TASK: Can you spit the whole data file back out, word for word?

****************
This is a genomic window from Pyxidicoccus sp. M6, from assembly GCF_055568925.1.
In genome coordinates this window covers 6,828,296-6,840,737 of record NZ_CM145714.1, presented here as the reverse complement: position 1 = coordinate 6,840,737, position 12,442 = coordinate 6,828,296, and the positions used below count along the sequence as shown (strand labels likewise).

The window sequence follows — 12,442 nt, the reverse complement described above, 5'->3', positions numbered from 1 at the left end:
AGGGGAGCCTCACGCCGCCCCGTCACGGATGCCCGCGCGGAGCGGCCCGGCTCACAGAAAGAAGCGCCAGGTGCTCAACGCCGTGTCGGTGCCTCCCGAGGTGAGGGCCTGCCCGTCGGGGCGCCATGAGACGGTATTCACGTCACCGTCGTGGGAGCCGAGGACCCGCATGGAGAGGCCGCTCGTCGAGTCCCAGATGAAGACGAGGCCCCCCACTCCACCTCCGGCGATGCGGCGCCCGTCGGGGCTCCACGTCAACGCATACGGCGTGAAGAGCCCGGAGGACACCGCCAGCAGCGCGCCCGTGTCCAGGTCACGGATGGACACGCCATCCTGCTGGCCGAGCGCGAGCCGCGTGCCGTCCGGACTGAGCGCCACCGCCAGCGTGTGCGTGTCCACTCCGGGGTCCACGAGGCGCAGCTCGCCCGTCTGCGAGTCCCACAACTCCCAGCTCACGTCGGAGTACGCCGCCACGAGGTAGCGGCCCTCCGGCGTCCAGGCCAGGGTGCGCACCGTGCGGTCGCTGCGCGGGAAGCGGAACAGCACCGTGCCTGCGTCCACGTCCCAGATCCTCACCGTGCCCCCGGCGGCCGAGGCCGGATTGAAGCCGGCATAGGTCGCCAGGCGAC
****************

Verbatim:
This is a genomic window from Pyxidicoccus sp. M6, from assembly GCF_055568925.1.
In genome coordinates this window covers 6,828,296-6,840,737 of record NZ_CM145714.1, presented here as the reverse complement: position 1 = coordinate 6,840,737, position 12,442 = coordinate 6,828,296, and the positions used below count along the sequence as shown (strand labels likewise).

The window sequence follows — 12,442 nt, the reverse complement described above, 5'->3', positions numbered from 1 at the left end:
AGGGGAGCCTCACGCCGCCCCGTCACGGATGCCCGCGCGGAGCGGCCCGGCTCACAGAAAGAAGCGCCAGGTGCTCAACGCCGTGTCGGTGCCTCCCGAGGTGAGGGCCTGCCCGTCGGGGCGCCATGAGACGGTATTCACGTCACCGTCGTGGGAGCCGAGGACCCGCATGGAGAGGCCGCTCGTCGAGTCCCAGATGAAGACGAGGCCCCCCACTCCACCTCCGGCGATGCGGCGCCCGTCGGGGCTCCACGTCAACGCATACGGCGTGAAGAGCCCGGAGGACACCGCCAGCAGCGCGCCCGTGTCCAGGTCACGGATGGACACGCCATCCTGCTGGCCGAGCGCGAGCCGCGTGCCGTCCGGACTGAGCGCCACCGCCAGCGTGTGCGTGTCCACTCCGGGGTCCACGAGGCGCAGCTCGCCCGTCTGCGAGTCCCACAACTCCCAGCTCACGTCGGAGTACGCCGCCACGAGGTAGCGGCCCTCCGGCGTCCAGGCCAGGGTGCGCACCGTGCGGTCGCTGCGCGGGAAGCGGAACAGCACCGTGCCTGCGTCCACGTCCCAGATCCTCACCGTGCCCCCGGCGGCCGAGGCCGGATTGAAGCCGGCATAGGTCGCCAGGCGAC